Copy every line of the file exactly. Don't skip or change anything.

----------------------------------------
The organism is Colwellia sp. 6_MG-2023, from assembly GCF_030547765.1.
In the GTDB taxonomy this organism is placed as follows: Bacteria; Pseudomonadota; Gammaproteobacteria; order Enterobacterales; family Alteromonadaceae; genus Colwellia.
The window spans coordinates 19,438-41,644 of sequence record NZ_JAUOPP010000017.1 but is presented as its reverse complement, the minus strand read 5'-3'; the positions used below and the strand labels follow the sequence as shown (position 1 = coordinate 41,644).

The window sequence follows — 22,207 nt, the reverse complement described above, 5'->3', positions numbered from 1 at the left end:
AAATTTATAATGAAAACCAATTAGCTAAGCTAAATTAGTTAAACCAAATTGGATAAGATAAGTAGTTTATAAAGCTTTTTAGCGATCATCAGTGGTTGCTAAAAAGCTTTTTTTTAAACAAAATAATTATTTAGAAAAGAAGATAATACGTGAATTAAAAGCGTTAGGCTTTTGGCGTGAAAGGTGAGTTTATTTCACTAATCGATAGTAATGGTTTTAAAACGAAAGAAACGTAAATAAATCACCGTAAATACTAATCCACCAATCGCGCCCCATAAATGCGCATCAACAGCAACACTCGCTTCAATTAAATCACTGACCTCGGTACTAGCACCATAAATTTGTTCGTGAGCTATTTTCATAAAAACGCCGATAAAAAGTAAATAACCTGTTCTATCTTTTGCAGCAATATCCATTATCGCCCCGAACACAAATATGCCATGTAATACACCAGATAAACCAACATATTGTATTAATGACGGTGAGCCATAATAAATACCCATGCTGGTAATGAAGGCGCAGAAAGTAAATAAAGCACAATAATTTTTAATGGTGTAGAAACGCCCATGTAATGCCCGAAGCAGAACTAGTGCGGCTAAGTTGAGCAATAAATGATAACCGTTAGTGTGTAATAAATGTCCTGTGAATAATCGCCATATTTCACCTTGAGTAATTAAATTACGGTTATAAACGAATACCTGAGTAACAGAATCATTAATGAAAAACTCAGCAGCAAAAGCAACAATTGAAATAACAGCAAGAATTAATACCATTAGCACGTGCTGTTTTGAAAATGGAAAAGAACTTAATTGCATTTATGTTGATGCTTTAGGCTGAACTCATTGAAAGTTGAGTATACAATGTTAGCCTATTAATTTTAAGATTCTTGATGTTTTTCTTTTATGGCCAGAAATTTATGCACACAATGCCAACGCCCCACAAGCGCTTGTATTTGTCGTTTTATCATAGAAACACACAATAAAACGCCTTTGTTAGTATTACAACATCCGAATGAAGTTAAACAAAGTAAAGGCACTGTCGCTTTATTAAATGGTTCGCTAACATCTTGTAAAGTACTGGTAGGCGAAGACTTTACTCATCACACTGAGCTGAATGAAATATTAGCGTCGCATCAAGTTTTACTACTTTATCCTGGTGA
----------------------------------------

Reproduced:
The organism is Colwellia sp. 6_MG-2023, from assembly GCF_030547765.1.
In the GTDB taxonomy this organism is placed as follows: Bacteria; Pseudomonadota; Gammaproteobacteria; order Enterobacterales; family Alteromonadaceae; genus Colwellia.
The window spans coordinates 19,438-41,644 of sequence record NZ_JAUOPP010000017.1 but is presented as its reverse complement, the minus strand read 5'-3'; the positions used below and the strand labels follow the sequence as shown (position 1 = coordinate 41,644).

The window sequence follows — 22,207 nt, the reverse complement described above, 5'->3', positions numbered from 1 at the left end:
AAATTTATAATGAAAACCAATTAGCTAAGCTAAATTAGTTAAACCAAATTGGATAAGATAAGTAGTTTATAAAGCTTTTTAGCGATCATCAGTGGTTGCTAAAAAGCTTTTTTTTAAACAAAATAATTATTTAGAAAAGAAGATAATACGTGAATTAAAAGCGTTAGGCTTTTGGCGTGAAAGGTGAGTTTATTTCACTAATCGATAGTAATGGTTTTAAAACGAAAGAAACGTAAATAAATCACCGTAAATACTAATCCACCAATCGCGCCCCATAAATGCGCATCAACAGCAACACTCGCTTCAATTAAATCACTGACCTCGGTACTAGCACCATAAATTTGTTCGTGAGCTATTTTCATAAAAACGCCGATAAAAAGTAAATAACCTGTTCTATCTTTTGCAGCAATATCCATTATCGCCCCGAACACAAATATGCCATGTAATACACCAGATAAACCAACATATTGTATTAATGACGGTGAGCCATAATAAATACCCATGCTGGTAATGAAGGCGCAGAAAGTAAATAAAGCACAATAATTTTTAATGGTGTAGAAACGCCCATGTAATGCCCGAAGCAGAACTAGTGCGGCTAAGTTGAGCAATAAATGATAACCGTTAGTGTGTAATAAATGTCCTGTGAATAATCGCCATATTTCACCTTGAGTAATTAAATTACGGTTATAAACGAATACCTGAGTAACAGAATCATTAATGAAAAACTCAGCAGCAAAAGCAACAATTGAAATAACAGCAAGAATTAATACCATTAGCACGTGCTGTTTTGAAAATGGAAAAGAACTTAATTGCATTTATGTTGATGCTTTAGGCTGAACTCATTGAAAGTTGAGTATACAATGTTAGCCTATTAATTTTAAGATTCTTGATGTTTTTCTTTTATGGCCAGAAATTTATGCACACAATGCCAACGCCCCACAAGCGCTTGTATTTGTCGTTTTATCATAGAAACACACAATAAAACGCCTTTGTTAGTATTACAACATCCGAATGAAGTTAAACAAAGTAAAGGCACTGTCGCTTTATTAAATGGTTCGCTAACATCTTGTAAAGTACTGGTAGGCGAAGACTTTACTCATCACACTGAGCTGAATGAAATATTAGCGTCGCATCAAGTTTTACTACTTTATCCTGGTGA